Once we settled into our campsite, alongside a small lake in the high country of Massachusetts, my Dad immediately took charge and adopted the self-appointed role of seasoned guide. He defined the camp schedule of chores. He assigned the tent, food and gear locations. He even laid out our plans for fishing the lake the next morning and how we would direct my Old Town’s path around the small body of water. I found it rather amusing at the time and remember going along with it, even though he was way out of his league. I appreciated that he had jumped so far outside of his own comfort zone to spend some time with me, in my world.
Our first morning out, he was up and ready to hit the water early. He wanted me to hop up in the front of the canoe so that he could push off the shore and steer the boat. I had to draw the line there. No way I was starting my chilly morning with an uninvited dip in the drink.
As we paddled across to the opposite shore, a Beaver slapped his tail on the surface warning us to alter our advance toward where his home was. But my Dad insisted that the fish were on that shore. So we continued. Not a minute later, a sudden thrash of the water and a thunderous crack that echoed across the lake slapped down not two feet away from our right side. We nearly capsized. My Dad, harking back to his teen, tough-guy years, shouted out words I had never heard him utter before that moment, as he swung his paddle around with lightening speed into a defensive posture. The whole scenario still makes me chuckle to this day.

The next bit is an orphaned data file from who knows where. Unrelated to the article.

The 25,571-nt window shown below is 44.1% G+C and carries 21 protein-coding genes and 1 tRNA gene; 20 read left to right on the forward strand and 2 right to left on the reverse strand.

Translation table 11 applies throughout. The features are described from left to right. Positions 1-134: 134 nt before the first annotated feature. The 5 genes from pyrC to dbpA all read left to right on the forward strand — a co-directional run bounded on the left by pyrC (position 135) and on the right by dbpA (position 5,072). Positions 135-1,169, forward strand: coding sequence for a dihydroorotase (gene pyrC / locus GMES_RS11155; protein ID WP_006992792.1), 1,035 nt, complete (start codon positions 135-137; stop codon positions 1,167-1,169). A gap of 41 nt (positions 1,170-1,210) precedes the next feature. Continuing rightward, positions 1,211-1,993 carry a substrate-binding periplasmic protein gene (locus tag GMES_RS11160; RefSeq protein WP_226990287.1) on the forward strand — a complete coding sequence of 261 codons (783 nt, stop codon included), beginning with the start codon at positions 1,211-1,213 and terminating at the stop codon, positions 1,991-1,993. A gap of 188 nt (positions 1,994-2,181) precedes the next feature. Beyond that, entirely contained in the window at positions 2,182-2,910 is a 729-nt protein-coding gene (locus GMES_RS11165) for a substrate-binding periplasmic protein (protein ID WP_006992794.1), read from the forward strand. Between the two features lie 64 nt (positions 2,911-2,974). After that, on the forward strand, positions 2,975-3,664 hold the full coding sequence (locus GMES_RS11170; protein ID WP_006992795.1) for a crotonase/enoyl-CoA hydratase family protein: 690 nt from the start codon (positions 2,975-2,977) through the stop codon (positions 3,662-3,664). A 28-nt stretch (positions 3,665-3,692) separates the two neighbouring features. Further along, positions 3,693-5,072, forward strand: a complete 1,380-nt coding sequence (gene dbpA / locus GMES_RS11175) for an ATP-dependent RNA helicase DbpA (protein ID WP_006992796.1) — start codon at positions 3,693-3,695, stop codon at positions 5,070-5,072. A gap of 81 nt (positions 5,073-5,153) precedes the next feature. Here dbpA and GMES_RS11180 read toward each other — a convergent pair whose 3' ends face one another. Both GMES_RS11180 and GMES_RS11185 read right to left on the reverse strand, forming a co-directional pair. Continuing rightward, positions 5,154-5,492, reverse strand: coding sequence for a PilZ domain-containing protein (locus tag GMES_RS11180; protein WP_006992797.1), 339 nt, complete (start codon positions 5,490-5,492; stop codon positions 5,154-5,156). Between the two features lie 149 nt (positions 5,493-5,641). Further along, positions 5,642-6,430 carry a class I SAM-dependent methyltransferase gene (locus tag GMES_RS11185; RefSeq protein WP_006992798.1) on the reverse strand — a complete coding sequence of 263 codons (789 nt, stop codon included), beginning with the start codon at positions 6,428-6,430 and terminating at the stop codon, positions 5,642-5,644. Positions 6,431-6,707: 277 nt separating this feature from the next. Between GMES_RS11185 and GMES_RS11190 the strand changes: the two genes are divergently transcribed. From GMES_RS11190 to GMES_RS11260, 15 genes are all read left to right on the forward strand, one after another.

After a couple of minutes, his adrenaline came down and we both had a great laugh at it. But I can still see the way he turned back at me and didn’t say a word. He didn’t need to. There was a look from him that let me know that he knew this wasn’t his world. But there he was. With me. His son. After that encounter, he threw up the white flag and asked me to lead the way the rest of the trip. It was a glorious thing for a teen son to have his Dad defer. I believe that was the moment me and my Dad’s relationship started to evolve to becoming man to man friends, beyond just Father and Son. We continued to be closer and closer as friends over the next 20 plus years, until his death in 2011.
To this day, that trip with my Dad warms my heart as one of my best memories with him. As awkward, clumsy and uniformed as his effort was, it was a beautiful gift he gave me. It was my Father’s love for me and his desire to reach me at a time of my life when I may not have wanted to be reached by my Old Man, that inspires me to make the same effort with my own Son’s today, even if I have to go outside my own comfort zone and meet them where they are. It’s a worthy effort that can make a lasting difference. It did for me. Thank you Dad.
Matt Mittan is a long time broadcaster in WNC, an entrepreneur and USAF veteran who has fished all around the world. He can often be found aboard his classic red Old Town canoe in search of mountain Bass. Matt currently has an insurance business, partnered with AFLAC, providing benefits and tax solutions for area businesses. Email MattsFishingDiary@gmail.com with story ideas or feedback.